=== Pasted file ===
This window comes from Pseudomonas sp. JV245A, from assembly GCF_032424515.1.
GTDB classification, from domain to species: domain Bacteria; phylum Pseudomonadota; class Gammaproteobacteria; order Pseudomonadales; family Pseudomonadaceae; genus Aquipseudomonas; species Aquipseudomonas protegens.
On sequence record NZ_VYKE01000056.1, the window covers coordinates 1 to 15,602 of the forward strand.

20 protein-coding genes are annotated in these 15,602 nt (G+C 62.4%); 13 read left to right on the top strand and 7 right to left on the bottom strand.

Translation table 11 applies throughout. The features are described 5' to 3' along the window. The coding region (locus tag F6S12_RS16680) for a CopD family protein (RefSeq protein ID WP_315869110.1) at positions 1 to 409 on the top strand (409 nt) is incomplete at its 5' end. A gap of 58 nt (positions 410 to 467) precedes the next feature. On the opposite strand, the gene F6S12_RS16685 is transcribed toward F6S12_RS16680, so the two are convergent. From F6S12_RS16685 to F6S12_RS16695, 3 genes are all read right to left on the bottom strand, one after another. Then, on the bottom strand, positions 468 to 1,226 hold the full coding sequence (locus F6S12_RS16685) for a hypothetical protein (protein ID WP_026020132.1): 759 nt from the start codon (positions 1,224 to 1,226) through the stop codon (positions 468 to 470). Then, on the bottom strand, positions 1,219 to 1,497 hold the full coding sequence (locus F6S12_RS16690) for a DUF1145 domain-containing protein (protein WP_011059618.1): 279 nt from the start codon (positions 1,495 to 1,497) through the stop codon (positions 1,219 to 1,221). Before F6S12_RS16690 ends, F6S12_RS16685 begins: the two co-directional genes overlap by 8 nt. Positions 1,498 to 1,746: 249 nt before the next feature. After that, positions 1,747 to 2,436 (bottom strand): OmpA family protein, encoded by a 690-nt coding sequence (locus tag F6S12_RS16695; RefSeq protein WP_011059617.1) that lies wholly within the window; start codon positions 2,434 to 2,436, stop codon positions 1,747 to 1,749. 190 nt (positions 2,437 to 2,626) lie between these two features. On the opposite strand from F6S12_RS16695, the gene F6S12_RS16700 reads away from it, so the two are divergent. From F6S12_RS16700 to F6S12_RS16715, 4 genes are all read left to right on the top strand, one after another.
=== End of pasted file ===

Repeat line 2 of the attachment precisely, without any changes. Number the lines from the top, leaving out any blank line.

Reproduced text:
GTDB classification, from domain to species: domain Bacteria; phylum Pseudomonadota; class Gammaproteobacteria; order Pseudomonadales; family Pseudomonadaceae; genus Aquipseudomonas; species Aquipseudomonas protegens.